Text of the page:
USA Today: Reporter Faked Stories
USA Today said Friday that an examination of the work of journalist Jack Kelley found strong evidence that the newspaper's former star foreign correspondent had fabricated substantial portions of at least eight major stories.
"As an institution, we failed our readers by not recognizing Jack Kelley's problems. For that I apologize," publisher Craig Moon said.
After spending seven weeks closely examining Kelley's work, a team of journalists also found that Kelley had lifted quotes or other material from competing publications, lied in speeches he delivered for USA Today and conspired to mislead the investigation into his work.
An examination of his computer unearthed scripts Kelley had written to help at least three people mislead reporters attempting to verify his work, the newspaper said.
For a story in 2000, the newspaper said, Kelley used a snapshot he took of a Cuban hotel worker to authenticate a tale he made up about a woman who died fleeing Cuba by boat. The woman in the published photo never fled by boat, and a USA Today reporter located her alive this month, the newspaper said.
Kelley, 43, quit the newspaper in January after admitting he conspired with a translator to mislead editors looking into the veracity of his reporting.
Kelley said he'd never fabricated or plagiarized.
"I feel like I'm being set up," he told editors at the newspaper on Thursday.
Kelley spent his entire 21-year career at USA Today and was five times nominated for a Pulitzer Prize, the most prestigious award in journalism.
For one of the stories that helped make him a Pulitzer Prize finalist in 2001, Kelley wrote that he was an eyewitness to a suicide bombing in Jerusalem and described the carnage in graphic detail. But the investigation showed that the man Kelley described as the bomber could not have been the culprit, and his description of three decapitated victims was contradicted by police.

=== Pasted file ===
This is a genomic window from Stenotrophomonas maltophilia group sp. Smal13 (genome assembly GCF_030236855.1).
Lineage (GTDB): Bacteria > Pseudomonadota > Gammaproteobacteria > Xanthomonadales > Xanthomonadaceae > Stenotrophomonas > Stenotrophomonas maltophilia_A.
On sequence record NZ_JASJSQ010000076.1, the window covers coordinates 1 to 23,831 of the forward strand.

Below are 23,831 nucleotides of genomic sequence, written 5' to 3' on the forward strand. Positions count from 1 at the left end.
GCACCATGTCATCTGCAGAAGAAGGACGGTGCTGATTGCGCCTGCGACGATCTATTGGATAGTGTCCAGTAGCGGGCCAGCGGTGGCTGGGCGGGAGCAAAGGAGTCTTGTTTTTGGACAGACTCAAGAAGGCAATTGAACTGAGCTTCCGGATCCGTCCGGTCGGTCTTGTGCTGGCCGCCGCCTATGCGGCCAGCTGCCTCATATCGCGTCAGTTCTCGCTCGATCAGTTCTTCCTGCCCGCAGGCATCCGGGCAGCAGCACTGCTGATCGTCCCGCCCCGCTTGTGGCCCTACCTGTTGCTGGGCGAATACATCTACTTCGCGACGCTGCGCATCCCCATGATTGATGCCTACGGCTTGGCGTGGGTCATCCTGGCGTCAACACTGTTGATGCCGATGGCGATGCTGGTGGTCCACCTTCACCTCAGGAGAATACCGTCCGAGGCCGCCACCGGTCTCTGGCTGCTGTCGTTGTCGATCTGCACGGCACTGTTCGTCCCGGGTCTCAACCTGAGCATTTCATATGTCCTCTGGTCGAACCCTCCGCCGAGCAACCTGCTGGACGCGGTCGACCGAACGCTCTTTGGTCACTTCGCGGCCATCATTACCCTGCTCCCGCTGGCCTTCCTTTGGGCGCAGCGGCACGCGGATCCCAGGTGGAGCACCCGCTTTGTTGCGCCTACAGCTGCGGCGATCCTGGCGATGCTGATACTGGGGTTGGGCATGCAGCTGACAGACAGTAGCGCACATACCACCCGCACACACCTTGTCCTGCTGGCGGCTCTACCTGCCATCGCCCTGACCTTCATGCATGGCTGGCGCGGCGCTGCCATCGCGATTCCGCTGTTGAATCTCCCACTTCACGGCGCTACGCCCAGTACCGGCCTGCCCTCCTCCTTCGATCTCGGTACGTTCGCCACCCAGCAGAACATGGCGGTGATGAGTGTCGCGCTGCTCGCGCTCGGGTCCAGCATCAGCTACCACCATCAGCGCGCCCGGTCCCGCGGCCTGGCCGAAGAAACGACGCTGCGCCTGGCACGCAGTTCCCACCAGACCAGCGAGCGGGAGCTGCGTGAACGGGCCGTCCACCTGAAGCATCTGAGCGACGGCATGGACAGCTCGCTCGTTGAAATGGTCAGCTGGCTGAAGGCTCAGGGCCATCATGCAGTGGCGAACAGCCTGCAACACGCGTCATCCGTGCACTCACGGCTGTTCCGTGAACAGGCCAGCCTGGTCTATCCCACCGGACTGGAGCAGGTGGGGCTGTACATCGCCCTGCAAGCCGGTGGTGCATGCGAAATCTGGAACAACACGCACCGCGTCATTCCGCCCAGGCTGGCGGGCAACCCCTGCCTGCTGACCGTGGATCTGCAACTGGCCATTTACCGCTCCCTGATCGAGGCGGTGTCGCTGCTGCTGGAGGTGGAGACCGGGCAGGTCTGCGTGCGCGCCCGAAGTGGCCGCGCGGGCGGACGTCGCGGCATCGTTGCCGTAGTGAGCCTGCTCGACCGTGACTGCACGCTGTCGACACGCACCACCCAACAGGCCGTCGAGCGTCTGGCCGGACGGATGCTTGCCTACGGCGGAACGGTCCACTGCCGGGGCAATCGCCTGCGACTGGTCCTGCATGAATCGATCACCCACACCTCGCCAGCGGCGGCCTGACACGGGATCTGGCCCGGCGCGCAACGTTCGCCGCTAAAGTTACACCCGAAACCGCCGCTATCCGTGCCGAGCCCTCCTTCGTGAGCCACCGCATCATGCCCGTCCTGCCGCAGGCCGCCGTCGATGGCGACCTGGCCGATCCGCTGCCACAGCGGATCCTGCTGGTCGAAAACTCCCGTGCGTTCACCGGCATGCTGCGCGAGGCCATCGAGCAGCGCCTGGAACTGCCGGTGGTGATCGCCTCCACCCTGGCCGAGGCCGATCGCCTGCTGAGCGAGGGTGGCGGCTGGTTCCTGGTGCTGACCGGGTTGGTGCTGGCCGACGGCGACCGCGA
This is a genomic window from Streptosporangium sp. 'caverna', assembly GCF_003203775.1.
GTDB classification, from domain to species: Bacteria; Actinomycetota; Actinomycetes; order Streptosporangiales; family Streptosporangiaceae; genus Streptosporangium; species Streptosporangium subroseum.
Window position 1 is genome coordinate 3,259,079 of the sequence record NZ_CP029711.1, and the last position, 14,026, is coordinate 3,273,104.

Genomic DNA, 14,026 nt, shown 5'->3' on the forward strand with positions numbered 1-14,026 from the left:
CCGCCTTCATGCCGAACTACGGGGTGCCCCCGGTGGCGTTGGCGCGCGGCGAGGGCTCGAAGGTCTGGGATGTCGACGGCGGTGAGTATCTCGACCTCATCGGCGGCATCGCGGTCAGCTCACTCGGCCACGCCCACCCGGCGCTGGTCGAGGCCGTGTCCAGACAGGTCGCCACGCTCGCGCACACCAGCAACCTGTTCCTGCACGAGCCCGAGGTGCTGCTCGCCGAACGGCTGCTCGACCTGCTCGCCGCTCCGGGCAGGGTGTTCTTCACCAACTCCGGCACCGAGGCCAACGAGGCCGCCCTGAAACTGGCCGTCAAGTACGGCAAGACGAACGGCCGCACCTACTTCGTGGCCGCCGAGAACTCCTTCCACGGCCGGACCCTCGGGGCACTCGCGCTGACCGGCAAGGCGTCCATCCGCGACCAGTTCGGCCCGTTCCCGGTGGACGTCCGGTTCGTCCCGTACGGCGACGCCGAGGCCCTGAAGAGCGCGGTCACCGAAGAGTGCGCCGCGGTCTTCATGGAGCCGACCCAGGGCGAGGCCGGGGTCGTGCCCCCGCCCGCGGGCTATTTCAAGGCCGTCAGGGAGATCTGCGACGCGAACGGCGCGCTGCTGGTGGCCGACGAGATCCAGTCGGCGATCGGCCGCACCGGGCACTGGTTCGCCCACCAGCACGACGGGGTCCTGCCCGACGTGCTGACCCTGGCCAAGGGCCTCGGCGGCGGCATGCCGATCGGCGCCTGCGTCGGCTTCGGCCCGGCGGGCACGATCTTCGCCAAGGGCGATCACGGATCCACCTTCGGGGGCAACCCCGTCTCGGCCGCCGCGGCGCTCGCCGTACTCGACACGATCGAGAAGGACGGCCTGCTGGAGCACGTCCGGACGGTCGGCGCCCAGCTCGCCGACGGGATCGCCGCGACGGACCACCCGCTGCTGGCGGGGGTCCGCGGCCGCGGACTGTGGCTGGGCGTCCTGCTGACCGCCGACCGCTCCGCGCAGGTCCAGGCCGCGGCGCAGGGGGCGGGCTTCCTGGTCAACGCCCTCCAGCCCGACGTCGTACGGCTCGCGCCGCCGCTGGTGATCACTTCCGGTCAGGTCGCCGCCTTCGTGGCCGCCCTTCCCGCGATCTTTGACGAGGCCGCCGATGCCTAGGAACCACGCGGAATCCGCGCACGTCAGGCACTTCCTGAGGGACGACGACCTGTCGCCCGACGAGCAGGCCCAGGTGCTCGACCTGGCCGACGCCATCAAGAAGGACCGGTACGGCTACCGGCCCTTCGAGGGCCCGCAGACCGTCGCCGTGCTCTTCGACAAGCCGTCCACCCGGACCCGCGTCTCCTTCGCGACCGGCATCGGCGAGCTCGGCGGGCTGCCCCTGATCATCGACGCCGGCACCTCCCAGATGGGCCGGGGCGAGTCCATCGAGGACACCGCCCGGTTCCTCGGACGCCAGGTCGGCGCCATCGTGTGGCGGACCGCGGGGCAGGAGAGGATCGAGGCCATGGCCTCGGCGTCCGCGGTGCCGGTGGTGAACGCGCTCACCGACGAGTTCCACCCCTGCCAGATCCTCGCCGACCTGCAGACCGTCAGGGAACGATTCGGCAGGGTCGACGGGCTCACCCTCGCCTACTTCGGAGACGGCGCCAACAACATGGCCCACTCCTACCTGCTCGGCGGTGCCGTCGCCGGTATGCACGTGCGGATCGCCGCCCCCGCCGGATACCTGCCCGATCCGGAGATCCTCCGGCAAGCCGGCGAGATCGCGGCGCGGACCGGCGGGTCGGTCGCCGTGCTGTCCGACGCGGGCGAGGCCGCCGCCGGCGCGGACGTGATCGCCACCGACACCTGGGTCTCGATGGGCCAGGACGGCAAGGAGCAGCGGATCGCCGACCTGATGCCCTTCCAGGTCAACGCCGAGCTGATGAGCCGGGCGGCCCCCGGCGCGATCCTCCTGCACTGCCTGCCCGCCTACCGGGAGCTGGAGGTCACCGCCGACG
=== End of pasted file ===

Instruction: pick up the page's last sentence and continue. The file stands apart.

The newspaper also said "the evidence strongly contradicted" other published accounts by Kelley: that he spent the night with Egyptian terrorists in 1997; met a vigilante Jewish settler named Avi Shapiro in 2001; watched a Pakistani student unfold a picture of the Sears Tower and say, "This one is mine," in 2001; interviewed the daughter of an Iraqi general in 2003; or went on a high-speed hunt for Osama bin Laden in 2003.
Hotel, phone or other records contradicted Kelley's explanations of how he reported stories from Egypt, Russia, Chechnya, Kosovo, Yugoslavia, Cuba and Pakistan, the newspaper said.
The three former newspaper editors brought in to conduct the investigation — Bill Hilliard, Bill Kovach and John Seigenthaler — called Kelley's conduct "a sad and shameful betrayal of public trust."
Last year, the New York Times was victimized when it was discovered that one of its reporters, 27-year-old former national correspondent Jayson Blair, had plagiarized quotes and fabricated material in more than 35 of his articles.
A review by the newspaper uncovered errors and fabrications in three dozen stories.
"I lied and I lied, and then I lied some more," Blair said. "I lied about where I had been, I lied about where I had found information, I lied about how I wrote the story."
And before Blair, there was Stephen Glass.
Glass, a 25-year-old rising star at The New Republic, wrote dozens of high-profile articles for a number of national publications in which he made things up.
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